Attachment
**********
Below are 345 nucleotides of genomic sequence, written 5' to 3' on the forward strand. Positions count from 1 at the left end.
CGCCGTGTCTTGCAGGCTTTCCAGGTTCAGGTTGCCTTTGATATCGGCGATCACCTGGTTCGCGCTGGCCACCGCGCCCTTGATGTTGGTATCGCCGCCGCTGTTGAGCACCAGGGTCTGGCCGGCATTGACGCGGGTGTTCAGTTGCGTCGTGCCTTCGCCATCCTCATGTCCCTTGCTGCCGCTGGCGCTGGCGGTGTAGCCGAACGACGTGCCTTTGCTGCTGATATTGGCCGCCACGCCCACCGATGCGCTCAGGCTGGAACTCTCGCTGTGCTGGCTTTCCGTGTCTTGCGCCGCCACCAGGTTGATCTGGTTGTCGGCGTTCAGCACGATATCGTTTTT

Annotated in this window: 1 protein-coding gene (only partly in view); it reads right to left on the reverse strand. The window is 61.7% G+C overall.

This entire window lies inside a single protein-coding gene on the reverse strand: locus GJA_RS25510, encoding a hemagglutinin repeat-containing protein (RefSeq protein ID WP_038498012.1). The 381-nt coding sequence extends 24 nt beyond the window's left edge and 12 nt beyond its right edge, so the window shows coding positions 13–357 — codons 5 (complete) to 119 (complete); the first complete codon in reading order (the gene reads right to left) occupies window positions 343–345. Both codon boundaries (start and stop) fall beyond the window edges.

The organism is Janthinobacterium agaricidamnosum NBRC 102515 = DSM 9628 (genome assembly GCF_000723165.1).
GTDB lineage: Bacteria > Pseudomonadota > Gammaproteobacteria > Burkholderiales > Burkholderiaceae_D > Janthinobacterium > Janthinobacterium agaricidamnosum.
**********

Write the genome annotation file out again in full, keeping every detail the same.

Below are 345 nucleotides of genomic sequence, written 5' to 3' on the forward strand. Positions count from 1 at the left end.
CGCCGTGTCTTGCAGGCTTTCCAGGTTCAGGTTGCCTTTGATATCGGCGATCACCTGGTTCGCGCTGGCCACCGCGCCCTTGATGTTGGTATCGCCGCCGCTGTTGAGCACCAGGGTCTGGCCGGCATTGACGCGGGTGTTCAGTTGCGTCGTGCCTTCGCCATCCTCATGTCCCTTGCTGCCGCTGGCGCTGGCGGTGTAGCCGAACGACGTGCCTTTGCTGCTGATATTGGCCGCCACGCCCACCGATGCGCTCAGGCTGGAACTCTCGCTGTGCTGGCTTTCCGTGTCTTGCGCCGCCACCAGGTTGATCTGGTTGTCGGCGTTCAGCACGATATCGTTTTT

Annotated in this window: 1 protein-coding gene (only partly in view); it reads right to left on the reverse strand. The window is 61.7% G+C overall.

This entire window lies inside a single protein-coding gene on the reverse strand: locus GJA_RS25510, encoding a hemagglutinin repeat-containing protein (RefSeq protein ID WP_038498012.1). The 381-nt coding sequence extends 24 nt beyond the window's left edge and 12 nt beyond its right edge, so the window shows coding positions 13–357 — codons 5 (complete) to 119 (complete); the first complete codon in reading order (the gene reads right to left) occupies window positions 343–345. Both codon boundaries (start and stop) fall beyond the window edges.

The organism is Janthinobacterium agaricidamnosum NBRC 102515 = DSM 9628 (genome assembly GCF_000723165.1).
GTDB lineage: Bacteria > Pseudomonadota > Gammaproteobacteria > Burkholderiales > Burkholderiaceae_D > Janthinobacterium > Janthinobacterium agaricidamnosum.